New Zealand Rugby (NZR) has announced a total loss of NZ$34.6 million (£18 million/$25 million/€20 million) at the organisation’s annual general meeting in Wellington, as private equity investment in the provincial unions was approved.
NZR announced that the organisation had recorded an operating loss of NZ$18.7 million (£9.7 million/$13.5 million/€11.1 million), which was NZ$5 million (£2.5 million/$3.6 million/€3 million) below the pre-COVID-19 budgeted loss.
The organisation added that a further NZ$16 million (£8.3 million/$11.5 million/€9.5 million) writedown of Sky Television shares created a total loss for the year of NZ$34.6 million.
NZR chief executive Mark Robinson said the 2020 financial results marked rugby’s adaptability and resilience, with the result viewed as a strong performance in a year impacted by a restricted rugby calendar and drops in revenue from sponsors and matchday income.
"A year ago we were facing a collapse of more than 60 per cent of our revenue and had to make some hard decisions in a short amount of time in order to keep costs down, while getting our players on the field and keeping our stakeholders engaged," Robinson said.
"From the Heartland unions’ decision to cancel their representative season, to the extra hours our staff and players have put in, the past year has been difficult, and we acknowledge the hardships felt by our people at all levels across the game."
The NZR said it has been given the green light by its Provincial Unions to finalise a private equity deal.
The deal will see United States investment firm Silver Lake take a 12.5 per cent stake in the game, which will see the private equity group invest NZ$387.5 million (£201 million/$280 million/€231 million) into NZR.
It is claimed that a large portion of the money has been earmarked for rugby’s grassroots.
Consent needs to be given by the New Zealand Rugby Players’ Association (NZRPA) to go ahead.
The NZRPA has expressed concerns over the private equity investment, including the potential for commercialisation of team symbols, such as the haka.
The NZRPA has also suggested there may be some increased demand for exhibition matches to grow revenues.
NZR chair Brent Impey has called on the players to support the investment, which he claims will help to develop the future of the game.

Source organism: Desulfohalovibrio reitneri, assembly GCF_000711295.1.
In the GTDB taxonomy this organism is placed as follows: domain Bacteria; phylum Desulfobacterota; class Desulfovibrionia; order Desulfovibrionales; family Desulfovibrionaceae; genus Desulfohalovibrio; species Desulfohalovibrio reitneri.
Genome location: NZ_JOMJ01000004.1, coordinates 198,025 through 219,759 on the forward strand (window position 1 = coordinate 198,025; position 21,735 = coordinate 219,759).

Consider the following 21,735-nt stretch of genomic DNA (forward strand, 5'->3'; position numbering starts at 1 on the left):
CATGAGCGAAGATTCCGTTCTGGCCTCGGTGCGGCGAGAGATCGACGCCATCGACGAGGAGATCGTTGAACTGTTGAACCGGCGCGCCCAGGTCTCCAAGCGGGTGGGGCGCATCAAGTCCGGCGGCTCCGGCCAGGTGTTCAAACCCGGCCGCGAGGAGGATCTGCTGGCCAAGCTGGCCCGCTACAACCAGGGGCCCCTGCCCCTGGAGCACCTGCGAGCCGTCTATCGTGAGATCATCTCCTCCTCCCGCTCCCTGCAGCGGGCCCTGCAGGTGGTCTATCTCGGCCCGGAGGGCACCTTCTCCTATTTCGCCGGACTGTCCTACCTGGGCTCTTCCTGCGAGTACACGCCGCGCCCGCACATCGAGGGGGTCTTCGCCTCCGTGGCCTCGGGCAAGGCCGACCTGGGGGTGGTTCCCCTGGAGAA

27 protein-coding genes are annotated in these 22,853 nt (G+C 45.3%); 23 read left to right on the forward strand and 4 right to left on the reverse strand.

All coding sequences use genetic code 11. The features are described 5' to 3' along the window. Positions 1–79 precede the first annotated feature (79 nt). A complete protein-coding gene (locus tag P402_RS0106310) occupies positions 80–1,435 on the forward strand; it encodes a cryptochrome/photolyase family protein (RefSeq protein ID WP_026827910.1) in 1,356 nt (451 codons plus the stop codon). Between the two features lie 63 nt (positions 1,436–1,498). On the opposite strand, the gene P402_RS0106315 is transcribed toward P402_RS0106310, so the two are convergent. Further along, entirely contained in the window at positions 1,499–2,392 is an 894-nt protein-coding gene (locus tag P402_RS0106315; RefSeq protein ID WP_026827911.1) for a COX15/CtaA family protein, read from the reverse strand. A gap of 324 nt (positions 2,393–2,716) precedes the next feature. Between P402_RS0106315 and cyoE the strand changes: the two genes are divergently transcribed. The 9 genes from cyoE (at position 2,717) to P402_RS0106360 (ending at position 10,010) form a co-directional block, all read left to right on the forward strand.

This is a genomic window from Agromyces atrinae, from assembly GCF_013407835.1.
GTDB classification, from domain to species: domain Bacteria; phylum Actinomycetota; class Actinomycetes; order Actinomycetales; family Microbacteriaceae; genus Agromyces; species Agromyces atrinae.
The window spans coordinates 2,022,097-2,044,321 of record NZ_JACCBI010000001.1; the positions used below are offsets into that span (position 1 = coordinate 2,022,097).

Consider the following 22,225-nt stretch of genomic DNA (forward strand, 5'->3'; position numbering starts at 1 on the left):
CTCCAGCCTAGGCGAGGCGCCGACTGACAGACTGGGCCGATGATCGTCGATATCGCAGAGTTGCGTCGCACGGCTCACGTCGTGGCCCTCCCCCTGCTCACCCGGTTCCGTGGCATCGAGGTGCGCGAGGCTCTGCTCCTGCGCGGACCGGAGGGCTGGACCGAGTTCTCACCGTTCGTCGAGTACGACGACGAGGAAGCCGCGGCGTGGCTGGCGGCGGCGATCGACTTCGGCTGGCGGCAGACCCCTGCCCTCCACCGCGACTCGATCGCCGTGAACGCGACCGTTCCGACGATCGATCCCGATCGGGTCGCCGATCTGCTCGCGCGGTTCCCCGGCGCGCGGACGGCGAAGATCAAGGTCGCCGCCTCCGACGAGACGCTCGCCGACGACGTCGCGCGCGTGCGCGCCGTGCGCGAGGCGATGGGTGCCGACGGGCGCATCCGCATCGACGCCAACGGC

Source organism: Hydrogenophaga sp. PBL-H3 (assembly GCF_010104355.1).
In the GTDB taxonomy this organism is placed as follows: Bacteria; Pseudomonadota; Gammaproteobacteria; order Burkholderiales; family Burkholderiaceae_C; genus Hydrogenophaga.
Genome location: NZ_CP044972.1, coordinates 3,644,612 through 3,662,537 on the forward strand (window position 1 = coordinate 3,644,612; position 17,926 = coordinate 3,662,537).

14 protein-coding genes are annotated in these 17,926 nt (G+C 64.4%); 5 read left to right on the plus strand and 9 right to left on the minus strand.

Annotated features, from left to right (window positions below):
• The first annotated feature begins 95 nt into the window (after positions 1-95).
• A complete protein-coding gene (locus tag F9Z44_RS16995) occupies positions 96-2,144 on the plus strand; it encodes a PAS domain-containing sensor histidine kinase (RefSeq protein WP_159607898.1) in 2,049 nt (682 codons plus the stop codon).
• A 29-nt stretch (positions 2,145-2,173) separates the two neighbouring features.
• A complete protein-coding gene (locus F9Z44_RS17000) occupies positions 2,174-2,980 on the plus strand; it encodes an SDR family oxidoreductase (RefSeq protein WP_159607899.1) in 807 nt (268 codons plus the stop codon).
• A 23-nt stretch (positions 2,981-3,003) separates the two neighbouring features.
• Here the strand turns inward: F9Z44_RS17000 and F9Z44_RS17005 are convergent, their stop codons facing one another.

"We are thrilled that our Provincial Unions and the Māori Rugby Board have recognised the importance of private equity in driving commercial revenue and enabling investment to ensure rugby thrives and survives into the future," Impey said.
"Today’s vote for Silver Lake represents a transformational opportunity for our game and one we must grasp.
"Through swift action, good governance and hard work of our people we are fortunate to be one of the best placed national unions in the world.
"However, we are at a critical juncture and need our players’ support if we are to make the most of the opportunity in front of us.
"The game has to change, and Silver Lake’s capital injection would allow us to re-imagine rugby and invest in the areas of the community game that need it most, particularly teenage and women’s rugby, and to create better and more engaging experiences for our fans.
"The players are a critical part of this journey, but we have to look at what is right across all levels of the game, our whole eco-system.
"We hope the NZRPA will realise the significance of the opportunity in front of us and will continue to work toward an agreement in coming weeks."
The NZR confirmed Sir Michael Jones has stepped down from the organisation’s Board to spend more time with his family, community and work.
New Zealand Māori Board chair Farah Palmer has been reappointed as the Māori representative on the Board.
Ajit Balasingham and Mark Hutton were both elected to the NZR Board during the annual general meeting.